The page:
Conceptualizing Women's Empowerment in CSR Initiatives within the Bangladesh Garment Industry: A Comparative Case Study Approach

Zartashia Ahmed & Fatma Salma Houerbi

Student thesis: Master thesis


Women’s empowerment (WE) has become a well-worn rhetoric in development circles.
Recently, international fashion brands have also begun to advocate for women’s
empowerment through their corporate social responsibility (CSR) practices in their global
production networks (GPN). Yet, to date, social scientific knowledge on how such programmes
are achieved through CSR, and which conceptualization of empowerment they embed within
GPNs is underexplored. Through a comparative case study approach, this thesis therefore
aims to investigate how women’s empowerment programmes are conceptualized in the
garment production network of Bangladesh. In theoretical terms, this thesis digs deeper into
the dynamics under which the conceptualization of women’s empowerment CSR programs in
GPNs take place. These relate to the governance of GPNs, power and participation in CSR,
labour agency and empowerment as a theory understood from two definitions - a World Bank
definition, and a definition advocated by feminist scholars. We find that WE CSR programs in
the Bangladesh garment industry have conceptualized women’s empowerment in a manner
which favours the interests of international fashion brands, and leaves limited space for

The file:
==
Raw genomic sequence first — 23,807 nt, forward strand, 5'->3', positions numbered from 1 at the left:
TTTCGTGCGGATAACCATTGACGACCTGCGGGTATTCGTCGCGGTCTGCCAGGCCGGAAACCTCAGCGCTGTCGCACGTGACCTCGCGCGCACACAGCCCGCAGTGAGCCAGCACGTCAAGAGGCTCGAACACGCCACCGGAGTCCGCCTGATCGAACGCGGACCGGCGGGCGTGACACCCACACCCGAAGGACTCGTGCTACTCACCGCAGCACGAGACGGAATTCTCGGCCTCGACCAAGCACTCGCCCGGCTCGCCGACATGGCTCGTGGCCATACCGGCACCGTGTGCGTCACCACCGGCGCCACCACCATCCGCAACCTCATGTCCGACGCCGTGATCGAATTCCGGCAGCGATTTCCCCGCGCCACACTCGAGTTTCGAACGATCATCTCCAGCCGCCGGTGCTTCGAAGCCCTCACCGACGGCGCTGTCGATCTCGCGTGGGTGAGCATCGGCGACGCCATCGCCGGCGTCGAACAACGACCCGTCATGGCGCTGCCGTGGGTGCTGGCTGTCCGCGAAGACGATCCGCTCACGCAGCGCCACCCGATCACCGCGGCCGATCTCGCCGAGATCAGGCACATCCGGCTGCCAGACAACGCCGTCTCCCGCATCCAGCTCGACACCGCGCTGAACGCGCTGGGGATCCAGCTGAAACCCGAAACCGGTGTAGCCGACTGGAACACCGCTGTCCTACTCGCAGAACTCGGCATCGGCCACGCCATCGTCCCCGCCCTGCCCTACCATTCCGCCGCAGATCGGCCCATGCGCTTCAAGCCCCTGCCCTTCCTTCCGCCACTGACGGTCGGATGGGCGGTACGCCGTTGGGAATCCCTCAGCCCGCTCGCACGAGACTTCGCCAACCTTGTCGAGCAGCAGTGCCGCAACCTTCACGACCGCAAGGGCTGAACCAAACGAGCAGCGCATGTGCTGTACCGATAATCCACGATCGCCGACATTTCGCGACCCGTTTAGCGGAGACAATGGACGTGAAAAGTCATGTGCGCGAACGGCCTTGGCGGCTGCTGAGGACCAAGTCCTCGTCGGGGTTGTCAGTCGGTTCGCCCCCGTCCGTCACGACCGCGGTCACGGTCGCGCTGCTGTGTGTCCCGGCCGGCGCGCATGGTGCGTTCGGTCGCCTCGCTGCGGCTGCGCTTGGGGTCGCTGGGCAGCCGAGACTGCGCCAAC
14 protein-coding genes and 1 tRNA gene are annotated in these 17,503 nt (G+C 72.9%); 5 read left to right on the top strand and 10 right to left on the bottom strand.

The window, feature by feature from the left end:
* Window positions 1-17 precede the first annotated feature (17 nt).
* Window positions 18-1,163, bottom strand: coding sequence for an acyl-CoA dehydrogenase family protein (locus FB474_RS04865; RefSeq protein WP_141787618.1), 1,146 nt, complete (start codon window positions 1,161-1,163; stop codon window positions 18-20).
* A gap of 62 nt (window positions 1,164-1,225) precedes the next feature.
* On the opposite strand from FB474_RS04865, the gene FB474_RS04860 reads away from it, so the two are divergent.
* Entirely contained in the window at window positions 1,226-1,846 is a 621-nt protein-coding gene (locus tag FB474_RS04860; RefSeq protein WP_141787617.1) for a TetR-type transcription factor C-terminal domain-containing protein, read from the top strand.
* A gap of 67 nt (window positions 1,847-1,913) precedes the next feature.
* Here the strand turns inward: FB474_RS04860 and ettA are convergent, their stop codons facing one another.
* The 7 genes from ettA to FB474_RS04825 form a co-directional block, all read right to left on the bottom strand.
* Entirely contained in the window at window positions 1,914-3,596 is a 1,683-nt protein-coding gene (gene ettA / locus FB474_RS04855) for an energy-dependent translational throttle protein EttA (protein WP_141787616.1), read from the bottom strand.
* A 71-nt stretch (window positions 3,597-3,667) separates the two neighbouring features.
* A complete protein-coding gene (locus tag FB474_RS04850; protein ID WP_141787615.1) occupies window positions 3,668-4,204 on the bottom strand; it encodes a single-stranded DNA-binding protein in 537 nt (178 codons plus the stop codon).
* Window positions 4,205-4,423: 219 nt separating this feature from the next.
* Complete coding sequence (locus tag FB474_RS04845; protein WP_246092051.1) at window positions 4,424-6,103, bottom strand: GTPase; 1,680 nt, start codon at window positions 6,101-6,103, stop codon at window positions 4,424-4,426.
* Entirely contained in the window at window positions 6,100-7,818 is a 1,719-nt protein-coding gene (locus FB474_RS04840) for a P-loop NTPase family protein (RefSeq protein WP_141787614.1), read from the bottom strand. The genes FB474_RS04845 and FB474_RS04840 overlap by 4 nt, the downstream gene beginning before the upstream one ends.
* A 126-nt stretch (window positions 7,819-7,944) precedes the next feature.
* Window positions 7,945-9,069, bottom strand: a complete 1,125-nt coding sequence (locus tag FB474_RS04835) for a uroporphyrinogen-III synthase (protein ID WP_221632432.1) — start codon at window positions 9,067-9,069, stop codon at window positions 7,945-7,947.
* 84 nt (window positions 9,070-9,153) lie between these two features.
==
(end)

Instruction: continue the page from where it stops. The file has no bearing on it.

women workers’ voice and participation in CSR, let alone their space to exercise influence via
collective actions. Women’s empowerment programs conceptualized under these conditions
are then obliged to refer to traditional development goals, such as better health, increased
income and women's enhanced negotiating power vis-a-vis their employers as evidence of
empowerment. These issues however, although framed as win-win, do not alter power
relations, and neither do they challenge the status quo. We argue, from the perspective of the
origins of the very notion of empowerment itself, that empowerment cannot be bestowed by
third parties and is not a destination per se; rather it should make women workers capable of
challenging the status quo and the supporting power structures embodied in the system

EducationsMSc in Business, Language and Culture - Business and Development Studies, (Graduate Programme) Final Thesis
Publication date2017
Number of pages139
SupervisorsPeter Lund-Thomsen